Debugging tips & tricks with Magento Commerce

If you are new to Magento then the vast amount of code to digest can be quite overwhelming. :cold_sweat: However, here are some tips I’ve learned about over the past on some means to tear down Magento and figure out what’s making it work.

Zend_Debug::dump

Use Zend_Debug::dump($foo); instead of using var_dump($foo); or print_r($foo); it is essentially the same, just a wrapper with pre HTML tag for formatting and escaping of special characters.

:idea: More details about :arrow: Zend Frameworks dump method.

However there will be times that simply dumping objects to the screen can be too much and cause browser hangups or even crashes. The best practice I’ve learned is to always use the getData() method that Magento has built-in to the Varien Object, this way your not getting redundant amounts of data dumped to the screen but only the bits you really care about.


Varien Object getData, debug

Magento also has a built-in debug() method in the Varien Object as well that you can use to display data in a string representation of itself.

:exclamation: Keep in mind debug does NOT always get attached to every object.

:idea: More details about the :arrow: Varien Object debug method, :arrow: Varien Object getData method


Log files

What if your having difficulty displaying things to screen or don’t want any users to see debug output. With this in mind you can also use a built in logging function, similar to :arrow: Zend_Log and is essentially a wrapper as well. You can find it defined in app/Mage.php.

    /**
     * log facility (??)
     *
     * @param string $message
     * @param integer $level
     * @param string $file
     * @param bool $forceLog
     */
    public static function log($message, $level = null, $file = '', $forceLog = false)
...

And here is an example:

Mage::Log($foo);

Which will log the output the contents of $foo to /var/log/system.log by default.

You can also specify your own log file with an extra argument, your custom log file will appear in /var/log/mylogfile.log

Mage::log($foo, null, 'mylogfile.log');

You can also use combinations of functions/methods to output the contents of an array for instance:

Mage::log(var_dump($fooArray), null, 'mylogfile.log');

:exclamation: Logging MUST be enabled within the admin: Configuration -> Developer -> Log Settings -> Enabled = Yes


XML Configuration

Most of the time, I have have issues with my XML configurations. Since Magento is very configuration based driven, one improper case or underscore can render things useless. Magento doesn’t validate the XML or throw any errors when such are encountered but rather ignored. The best means I’ve found to figure out whats going on is to display the entire XML built from all XML configurations files with.

header("Content-Type: text/xml");
die(Mage::app()->getConfig()->getNode()->asXML());

xDebug

xDebug is probably one of the more well known and most used debugging tools available. If your IDE does support it, I would highly suggest taking the time to get your environments setup so that you can connect and use it. I’m not going to cover the general use and configuration of it, however Classy Llama has a nifty post that helps keep Magento from letting xDebug take over error handling.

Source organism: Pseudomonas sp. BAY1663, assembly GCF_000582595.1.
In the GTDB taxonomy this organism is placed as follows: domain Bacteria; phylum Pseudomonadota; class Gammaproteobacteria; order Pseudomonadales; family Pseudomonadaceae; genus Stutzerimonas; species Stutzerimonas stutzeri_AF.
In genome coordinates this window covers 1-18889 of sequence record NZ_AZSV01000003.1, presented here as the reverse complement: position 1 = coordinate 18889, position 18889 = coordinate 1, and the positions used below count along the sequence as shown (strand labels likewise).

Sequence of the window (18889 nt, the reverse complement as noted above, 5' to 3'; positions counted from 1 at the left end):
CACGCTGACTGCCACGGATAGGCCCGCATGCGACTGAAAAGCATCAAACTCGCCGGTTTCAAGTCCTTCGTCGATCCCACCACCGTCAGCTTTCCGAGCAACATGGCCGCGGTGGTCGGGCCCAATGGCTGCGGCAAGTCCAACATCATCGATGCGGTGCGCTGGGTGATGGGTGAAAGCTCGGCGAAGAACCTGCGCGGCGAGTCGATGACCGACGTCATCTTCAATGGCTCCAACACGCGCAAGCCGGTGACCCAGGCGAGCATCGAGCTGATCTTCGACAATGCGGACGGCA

:arrow: Classy Llama’s Enable xDebugs Error Handler

:exclamation: It requires modification to the Core files and cannot be extended since the class is final. Make note of your change when doing this, or merely use it on a per need basis and removing it after your done with it. You can also setup your version control to ignore any changes with it.


Built-in PHP functions

If you’re using a bare bones editor without any type of auto complete looking up available class methods can be a pain digging through Magento’s numerous files and folders. To get all available methods from any class you can use var_export, get_class_methods and get_class in combination.

print "<pre>"; var_export(get_class_methods(get_class($this)));

:idea: More details on: var_export(), get_class(), get_class_methods()

You can also use it in combination with Magento’s getData() to display data with key values intact.

print "<pre>"; var_export(array_keys($this->getData()));

Developer Mode

One last tip I’ve been doing lately is modifying index.php and adding ini_set('display_errors', 1); to the condition checking for the developer mode flag: MAGE_IS_DEVELOPER_MODE. By default the display_errors ini_set is commented out. Here is what my change looks like:

if (isset($_SERVER['MAGE_IS_DEVELOPER_MODE'])) {
  Mage::setIsDeveloperMode(true);
  ini_set('display_errors', 1);
}

Then use .htaccess SetEnv to enable and disable developer mode per environment:

SetEnv MAGE_IS_DEVELOPER_MODE "true"

If you have any tips or if I missed something please feel free to comment and I’ll add it to the article.

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  • http://twitter.com/magepsycho Magento Developer

    Great Article!

    In addition:
    You can use:
    - Varien_Debug::backtrace() for backtracing
    - Varien_Profiler::start() / stop() for profiling

    Moreover you need to configure your Magento in development mode as:
    http://www.blog.magepsycho.com/configuring-magento-for-development-debug-mode/

    Cheers!